In the first place, our results indicate differences in the participants’ co-living situations: among those who live alone, most of them practice gymnastics. In this regard, it should be noted that there are no studies that address the effect that co-living has on the types of sports practiced. However, in a study carried out with people aged 60 to 74 years, it was found that the majority of those who did not perform any physical-sports activity had a negative culture towards the practice of sports and also practiced low-intensity sports [40]. Another study of 7759 people aged from 65 to 84 found that compared to not exercising, exercising alone or with others was much better for good physical and mental function; however, in comparison to this study, our findings show differences according to the different sport modalities and their type of company. In fact, it is necessary to promote healthy aging, taking measures to promote exercise, well-being, and general quality of life, as well as to prolong healthy longevity [41].
This research, however, showed that physical exercise practiced with company improved both physical and mental function [17]. Additionally, older adults who live alone and are inactive are more likely to experience frailty or disability due to decreased physical activity. It must be taken into account that the study was carried out in a COVID-19 context [42]. In addition, studies focus on increasing the levels of physical practice and are excessively focused on the benefits that this has for health. It is, therefore, necessary to broaden the goals and aspirations in the study of the elderly, especially regarding satisfaction and increased participation in physical activities. In this sense, it is a priority to foster collective group activities and to create daily routines that can help to overcome the real barriers contributing, in this way, to achieve a fulfilling old age.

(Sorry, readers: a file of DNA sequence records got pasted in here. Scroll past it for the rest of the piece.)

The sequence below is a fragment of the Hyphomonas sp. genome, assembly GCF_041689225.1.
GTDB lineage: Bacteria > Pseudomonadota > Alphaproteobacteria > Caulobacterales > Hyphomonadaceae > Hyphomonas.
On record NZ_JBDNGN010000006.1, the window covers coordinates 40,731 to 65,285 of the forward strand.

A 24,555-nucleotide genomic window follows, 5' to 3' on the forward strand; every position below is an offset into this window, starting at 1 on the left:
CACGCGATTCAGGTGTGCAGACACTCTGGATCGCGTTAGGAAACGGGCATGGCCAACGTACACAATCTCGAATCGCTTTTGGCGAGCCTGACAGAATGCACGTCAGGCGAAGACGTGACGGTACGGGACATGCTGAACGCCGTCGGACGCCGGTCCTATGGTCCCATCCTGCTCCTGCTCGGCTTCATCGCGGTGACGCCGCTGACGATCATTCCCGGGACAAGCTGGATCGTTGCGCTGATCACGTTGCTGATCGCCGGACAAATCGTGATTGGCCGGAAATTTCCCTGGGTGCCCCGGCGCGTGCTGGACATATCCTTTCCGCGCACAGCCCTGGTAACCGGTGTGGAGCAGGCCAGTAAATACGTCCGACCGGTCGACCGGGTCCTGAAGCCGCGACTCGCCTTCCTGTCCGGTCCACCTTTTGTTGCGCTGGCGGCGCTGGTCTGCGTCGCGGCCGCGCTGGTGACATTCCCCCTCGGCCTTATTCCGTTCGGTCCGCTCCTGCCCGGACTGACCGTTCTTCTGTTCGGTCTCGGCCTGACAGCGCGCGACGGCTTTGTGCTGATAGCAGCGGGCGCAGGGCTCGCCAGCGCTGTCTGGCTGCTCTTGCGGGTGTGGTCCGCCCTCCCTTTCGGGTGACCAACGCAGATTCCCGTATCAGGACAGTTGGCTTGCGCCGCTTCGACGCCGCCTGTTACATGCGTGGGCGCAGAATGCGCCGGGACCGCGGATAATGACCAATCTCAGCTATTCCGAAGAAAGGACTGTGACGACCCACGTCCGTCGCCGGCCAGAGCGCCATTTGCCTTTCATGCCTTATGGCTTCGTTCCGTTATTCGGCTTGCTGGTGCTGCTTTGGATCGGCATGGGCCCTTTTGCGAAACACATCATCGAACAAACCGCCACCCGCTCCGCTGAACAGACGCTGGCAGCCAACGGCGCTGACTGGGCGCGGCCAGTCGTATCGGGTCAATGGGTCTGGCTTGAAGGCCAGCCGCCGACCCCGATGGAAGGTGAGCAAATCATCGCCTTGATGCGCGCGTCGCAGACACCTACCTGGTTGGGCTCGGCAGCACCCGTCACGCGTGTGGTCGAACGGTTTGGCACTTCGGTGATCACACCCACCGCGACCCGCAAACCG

Nevertheless, in this population the diseases decrease the level of physical activity. The place of residence, for example, is vital: those who live in rural areas have a higher physical fitness than those who live in residences or in urban areas. Advanced age; low educational level; the habit of smoking; the presence of hypertension; musculoskeletal disorders, etc., are also decisive aspects for good aging [43].